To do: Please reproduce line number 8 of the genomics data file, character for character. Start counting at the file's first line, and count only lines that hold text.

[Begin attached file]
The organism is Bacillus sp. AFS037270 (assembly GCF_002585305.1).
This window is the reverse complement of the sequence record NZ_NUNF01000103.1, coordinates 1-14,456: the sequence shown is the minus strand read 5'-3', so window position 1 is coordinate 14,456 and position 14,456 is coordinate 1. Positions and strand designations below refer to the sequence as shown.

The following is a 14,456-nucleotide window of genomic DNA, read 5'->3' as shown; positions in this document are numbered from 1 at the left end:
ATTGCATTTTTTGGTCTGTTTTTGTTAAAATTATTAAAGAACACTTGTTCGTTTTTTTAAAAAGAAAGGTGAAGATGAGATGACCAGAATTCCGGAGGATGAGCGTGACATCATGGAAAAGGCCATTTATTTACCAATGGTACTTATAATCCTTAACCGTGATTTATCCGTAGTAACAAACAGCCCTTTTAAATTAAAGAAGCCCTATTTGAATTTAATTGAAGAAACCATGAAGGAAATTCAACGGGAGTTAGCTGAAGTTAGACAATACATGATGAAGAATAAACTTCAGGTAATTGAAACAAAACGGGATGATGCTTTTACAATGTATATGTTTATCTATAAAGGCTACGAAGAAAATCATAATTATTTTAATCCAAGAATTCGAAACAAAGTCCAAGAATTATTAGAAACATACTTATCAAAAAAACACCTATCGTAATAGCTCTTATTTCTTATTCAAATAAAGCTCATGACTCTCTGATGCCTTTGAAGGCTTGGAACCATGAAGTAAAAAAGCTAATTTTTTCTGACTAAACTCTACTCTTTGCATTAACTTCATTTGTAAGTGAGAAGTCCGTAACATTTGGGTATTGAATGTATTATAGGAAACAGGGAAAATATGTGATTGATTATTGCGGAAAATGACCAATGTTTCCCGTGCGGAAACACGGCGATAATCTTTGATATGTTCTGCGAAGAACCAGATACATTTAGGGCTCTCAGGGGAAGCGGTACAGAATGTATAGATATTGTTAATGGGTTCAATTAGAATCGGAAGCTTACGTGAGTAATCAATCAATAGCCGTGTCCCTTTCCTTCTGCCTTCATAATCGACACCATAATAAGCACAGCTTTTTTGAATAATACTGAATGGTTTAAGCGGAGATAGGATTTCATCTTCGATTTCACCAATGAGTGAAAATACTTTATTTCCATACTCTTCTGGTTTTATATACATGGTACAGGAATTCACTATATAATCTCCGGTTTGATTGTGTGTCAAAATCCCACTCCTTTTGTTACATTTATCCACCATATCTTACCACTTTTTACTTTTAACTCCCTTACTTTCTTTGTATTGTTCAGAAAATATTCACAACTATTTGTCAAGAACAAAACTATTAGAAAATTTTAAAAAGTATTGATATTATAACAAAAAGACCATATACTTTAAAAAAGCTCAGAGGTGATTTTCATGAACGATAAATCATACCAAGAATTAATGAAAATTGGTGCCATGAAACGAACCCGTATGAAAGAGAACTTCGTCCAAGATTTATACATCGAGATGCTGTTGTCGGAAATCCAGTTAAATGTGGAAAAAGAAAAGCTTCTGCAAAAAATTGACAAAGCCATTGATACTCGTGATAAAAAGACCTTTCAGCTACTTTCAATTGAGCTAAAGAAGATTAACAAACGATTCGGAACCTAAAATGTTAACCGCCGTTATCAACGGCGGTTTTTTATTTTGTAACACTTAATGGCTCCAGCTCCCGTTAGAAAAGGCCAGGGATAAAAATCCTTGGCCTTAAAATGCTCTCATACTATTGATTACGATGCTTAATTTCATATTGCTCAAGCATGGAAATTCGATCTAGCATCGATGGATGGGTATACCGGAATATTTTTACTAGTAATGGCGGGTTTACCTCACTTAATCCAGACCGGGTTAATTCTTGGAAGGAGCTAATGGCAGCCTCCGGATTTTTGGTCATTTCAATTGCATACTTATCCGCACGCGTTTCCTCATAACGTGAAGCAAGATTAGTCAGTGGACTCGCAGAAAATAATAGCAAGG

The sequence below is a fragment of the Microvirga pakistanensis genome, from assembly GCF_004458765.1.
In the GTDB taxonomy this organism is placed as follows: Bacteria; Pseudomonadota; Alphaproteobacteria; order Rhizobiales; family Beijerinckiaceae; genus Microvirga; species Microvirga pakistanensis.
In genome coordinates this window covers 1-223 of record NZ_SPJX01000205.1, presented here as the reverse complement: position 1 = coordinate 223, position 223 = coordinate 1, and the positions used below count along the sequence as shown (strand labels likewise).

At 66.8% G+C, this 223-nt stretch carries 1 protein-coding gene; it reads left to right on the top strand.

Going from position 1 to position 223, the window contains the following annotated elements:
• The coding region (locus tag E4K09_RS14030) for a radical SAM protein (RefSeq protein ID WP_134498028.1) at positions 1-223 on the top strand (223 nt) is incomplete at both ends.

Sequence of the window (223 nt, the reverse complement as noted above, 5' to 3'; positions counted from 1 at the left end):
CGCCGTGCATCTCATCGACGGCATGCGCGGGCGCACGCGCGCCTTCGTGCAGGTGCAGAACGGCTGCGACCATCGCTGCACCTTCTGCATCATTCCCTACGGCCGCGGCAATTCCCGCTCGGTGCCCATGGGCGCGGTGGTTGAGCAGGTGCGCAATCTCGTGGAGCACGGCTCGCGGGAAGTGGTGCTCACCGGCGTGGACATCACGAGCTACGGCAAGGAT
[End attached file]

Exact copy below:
At 66.8% G+C, this 223-nt stretch carries 1 protein-coding gene; it reads left to right on the top strand.